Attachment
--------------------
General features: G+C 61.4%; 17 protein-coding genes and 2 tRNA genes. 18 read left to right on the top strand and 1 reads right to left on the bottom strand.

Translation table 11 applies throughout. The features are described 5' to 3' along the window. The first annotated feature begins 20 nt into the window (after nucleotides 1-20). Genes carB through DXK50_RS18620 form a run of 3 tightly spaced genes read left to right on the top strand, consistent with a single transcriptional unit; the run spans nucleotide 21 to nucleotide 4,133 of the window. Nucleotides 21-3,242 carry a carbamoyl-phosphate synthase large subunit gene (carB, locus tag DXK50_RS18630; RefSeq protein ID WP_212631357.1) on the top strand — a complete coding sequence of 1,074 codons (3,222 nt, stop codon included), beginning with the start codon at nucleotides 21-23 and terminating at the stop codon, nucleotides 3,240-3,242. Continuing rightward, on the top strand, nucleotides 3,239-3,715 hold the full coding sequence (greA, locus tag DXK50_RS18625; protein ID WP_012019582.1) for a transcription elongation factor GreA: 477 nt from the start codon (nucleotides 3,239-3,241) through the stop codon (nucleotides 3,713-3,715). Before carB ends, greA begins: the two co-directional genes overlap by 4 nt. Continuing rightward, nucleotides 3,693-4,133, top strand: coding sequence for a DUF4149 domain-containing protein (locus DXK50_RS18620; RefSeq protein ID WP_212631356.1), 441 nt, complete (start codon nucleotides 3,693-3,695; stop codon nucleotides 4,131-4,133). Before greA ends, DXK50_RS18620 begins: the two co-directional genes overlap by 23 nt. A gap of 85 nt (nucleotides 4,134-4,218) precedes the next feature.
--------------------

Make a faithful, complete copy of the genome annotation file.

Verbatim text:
General features: G+C 61.4%; 17 protein-coding genes and 2 tRNA genes. 18 read left to right on the top strand and 1 reads right to left on the bottom strand.

Translation table 11 applies throughout. The features are described 5' to 3' along the window. The first annotated feature begins 20 nt into the window (after nucleotides 1-20). Genes carB through DXK50_RS18620 form a run of 3 tightly spaced genes read left to right on the top strand, consistent with a single transcriptional unit; the run spans nucleotide 21 to nucleotide 4,133 of the window. Nucleotides 21-3,242 carry a carbamoyl-phosphate synthase large subunit gene (carB, locus tag DXK50_RS18630; RefSeq protein ID WP_212631357.1) on the top strand — a complete coding sequence of 1,074 codons (3,222 nt, stop codon included), beginning with the start codon at nucleotides 21-23 and terminating at the stop codon, nucleotides 3,240-3,242. Continuing rightward, on the top strand, nucleotides 3,239-3,715 hold the full coding sequence (greA, locus tag DXK50_RS18625; protein ID WP_012019582.1) for a transcription elongation factor GreA: 477 nt from the start codon (nucleotides 3,239-3,241) through the stop codon (nucleotides 3,713-3,715). Before carB ends, greA begins: the two co-directional genes overlap by 4 nt. Continuing rightward, nucleotides 3,693-4,133, top strand: coding sequence for a DUF4149 domain-containing protein (locus DXK50_RS18620; RefSeq protein ID WP_212631356.1), 441 nt, complete (start codon nucleotides 3,693-3,695; stop codon nucleotides 4,131-4,133). Before greA ends, DXK50_RS18620 begins: the two co-directional genes overlap by 23 nt. A gap of 85 nt (nucleotides 4,134-4,218) precedes the next feature.